This is almost certainly Robert's most spectacular achievement, and the one thing that people outside the family might know about even if they didn't actually know who did it. So I make no apology for displaying this picture so boldly. Originally, though, I didn't know anything about the artist or why Robert is wearing a bathing suit, but this was all explained in Aunt Jane's ensuing memoir. First, however, we must rewind over 1300 years, back to early Saxon times.
The first place of worship atop Ludgate Hill in the City of London is said to have been a Roman temple dedicated to their goddess Diana. The first cathedral, however, made of wood, was founded in 604 and dedicated to St Paul by King Ethelbert of Kent. This was later rebuilt of stone but was burned down in 962 by the Vikings in one of their traditional pre-Christmas rape, pillage and shopping expeditions. The third Saxon cathedral (together with much of London itself) was destroyed by fire in 1087, and was replaced by the Normans with Old St Paul's (as we nowadays refer to it), the longest and largest cathedral in England, taking over 200 years to complete – not least because of serious damage by fire in 1135. The spire, completed in 1315, was nearly 150 metres high, the second highest in England; in 1561 it was brought down by fire, probably caused by lightning, and was never replaced.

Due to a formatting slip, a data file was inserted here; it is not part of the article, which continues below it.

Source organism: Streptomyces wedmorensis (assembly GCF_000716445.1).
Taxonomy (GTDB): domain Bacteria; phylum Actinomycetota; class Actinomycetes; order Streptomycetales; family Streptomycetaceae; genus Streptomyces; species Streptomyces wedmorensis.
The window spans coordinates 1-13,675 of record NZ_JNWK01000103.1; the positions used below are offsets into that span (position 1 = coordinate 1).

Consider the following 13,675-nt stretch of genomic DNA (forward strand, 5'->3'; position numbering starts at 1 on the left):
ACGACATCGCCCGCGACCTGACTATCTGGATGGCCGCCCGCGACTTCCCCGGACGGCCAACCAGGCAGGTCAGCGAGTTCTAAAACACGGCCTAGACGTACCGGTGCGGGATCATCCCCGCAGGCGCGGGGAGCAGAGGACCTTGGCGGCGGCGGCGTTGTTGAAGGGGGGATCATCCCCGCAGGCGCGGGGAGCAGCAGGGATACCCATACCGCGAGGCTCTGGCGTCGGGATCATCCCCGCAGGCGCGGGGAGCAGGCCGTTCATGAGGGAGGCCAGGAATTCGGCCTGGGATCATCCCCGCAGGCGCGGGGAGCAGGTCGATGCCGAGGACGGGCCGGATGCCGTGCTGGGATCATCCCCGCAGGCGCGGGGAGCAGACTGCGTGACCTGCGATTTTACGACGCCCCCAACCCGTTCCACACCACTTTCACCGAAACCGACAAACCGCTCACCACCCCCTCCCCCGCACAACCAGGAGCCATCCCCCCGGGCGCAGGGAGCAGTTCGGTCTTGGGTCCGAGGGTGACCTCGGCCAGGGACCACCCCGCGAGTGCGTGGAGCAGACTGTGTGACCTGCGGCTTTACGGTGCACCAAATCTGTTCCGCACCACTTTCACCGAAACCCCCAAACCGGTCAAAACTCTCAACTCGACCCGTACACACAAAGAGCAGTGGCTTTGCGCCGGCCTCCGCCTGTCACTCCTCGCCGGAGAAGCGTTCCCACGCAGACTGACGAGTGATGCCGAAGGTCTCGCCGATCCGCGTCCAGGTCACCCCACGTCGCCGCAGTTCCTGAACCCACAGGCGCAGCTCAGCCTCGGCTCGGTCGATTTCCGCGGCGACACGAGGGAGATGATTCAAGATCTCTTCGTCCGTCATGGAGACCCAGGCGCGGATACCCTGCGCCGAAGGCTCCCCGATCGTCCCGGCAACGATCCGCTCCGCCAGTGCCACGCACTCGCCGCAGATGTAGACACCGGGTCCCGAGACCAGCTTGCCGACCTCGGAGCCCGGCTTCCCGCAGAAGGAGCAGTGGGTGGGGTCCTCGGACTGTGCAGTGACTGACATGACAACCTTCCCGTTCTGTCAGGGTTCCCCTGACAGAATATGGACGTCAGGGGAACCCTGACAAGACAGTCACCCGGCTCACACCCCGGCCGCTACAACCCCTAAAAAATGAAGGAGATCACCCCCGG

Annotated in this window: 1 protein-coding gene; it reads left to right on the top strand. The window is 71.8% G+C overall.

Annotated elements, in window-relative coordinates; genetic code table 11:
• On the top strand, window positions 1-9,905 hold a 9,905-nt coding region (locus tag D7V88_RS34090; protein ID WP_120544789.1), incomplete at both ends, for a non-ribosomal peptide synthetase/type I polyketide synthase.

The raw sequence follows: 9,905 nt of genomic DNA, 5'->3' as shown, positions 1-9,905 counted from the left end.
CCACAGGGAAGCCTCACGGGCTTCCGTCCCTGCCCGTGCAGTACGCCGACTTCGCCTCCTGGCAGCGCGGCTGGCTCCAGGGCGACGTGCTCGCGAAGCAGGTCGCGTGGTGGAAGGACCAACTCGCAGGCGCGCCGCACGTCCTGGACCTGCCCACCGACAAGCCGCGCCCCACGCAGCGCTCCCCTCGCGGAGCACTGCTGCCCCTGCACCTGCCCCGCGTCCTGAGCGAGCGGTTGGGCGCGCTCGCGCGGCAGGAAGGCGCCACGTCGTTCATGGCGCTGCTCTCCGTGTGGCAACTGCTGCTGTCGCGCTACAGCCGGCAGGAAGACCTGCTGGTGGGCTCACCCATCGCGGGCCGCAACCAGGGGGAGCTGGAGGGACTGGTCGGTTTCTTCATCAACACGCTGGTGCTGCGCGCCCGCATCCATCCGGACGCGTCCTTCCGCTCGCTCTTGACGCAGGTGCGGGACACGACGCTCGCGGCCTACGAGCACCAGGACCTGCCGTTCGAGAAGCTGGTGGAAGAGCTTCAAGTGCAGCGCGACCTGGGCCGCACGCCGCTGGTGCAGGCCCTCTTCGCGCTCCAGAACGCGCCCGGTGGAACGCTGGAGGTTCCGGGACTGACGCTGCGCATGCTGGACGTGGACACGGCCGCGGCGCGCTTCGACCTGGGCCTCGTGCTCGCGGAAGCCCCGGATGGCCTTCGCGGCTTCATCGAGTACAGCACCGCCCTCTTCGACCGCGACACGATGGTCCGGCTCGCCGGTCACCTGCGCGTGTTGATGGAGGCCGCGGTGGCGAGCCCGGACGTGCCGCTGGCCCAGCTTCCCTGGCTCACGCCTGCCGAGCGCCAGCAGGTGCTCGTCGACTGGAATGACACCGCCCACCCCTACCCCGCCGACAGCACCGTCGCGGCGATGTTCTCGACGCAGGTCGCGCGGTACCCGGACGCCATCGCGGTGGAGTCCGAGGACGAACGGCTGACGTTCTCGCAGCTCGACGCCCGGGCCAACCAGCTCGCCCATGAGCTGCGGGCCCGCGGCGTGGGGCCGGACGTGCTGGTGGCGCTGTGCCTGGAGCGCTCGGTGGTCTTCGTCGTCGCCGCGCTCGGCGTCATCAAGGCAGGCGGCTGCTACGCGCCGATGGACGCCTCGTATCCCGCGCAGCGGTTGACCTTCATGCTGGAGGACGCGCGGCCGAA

And, as every fule kno, the rest of the building was burned down in the Great Fire of London in 1666. Not that this was altogether a disaster, as the entire edifice had fallen on very hard times, being in a state of dangerous disrepair –and disrespect by the citizenry, who used it for social, commercial and even immoral purposes. Fortunately, two of the most remarkable men of that (or indeed any other) era were to collaborate in the design and construction of the great new building that was to arise from the ashes – Sir Christopher Wren and Robert Hooke.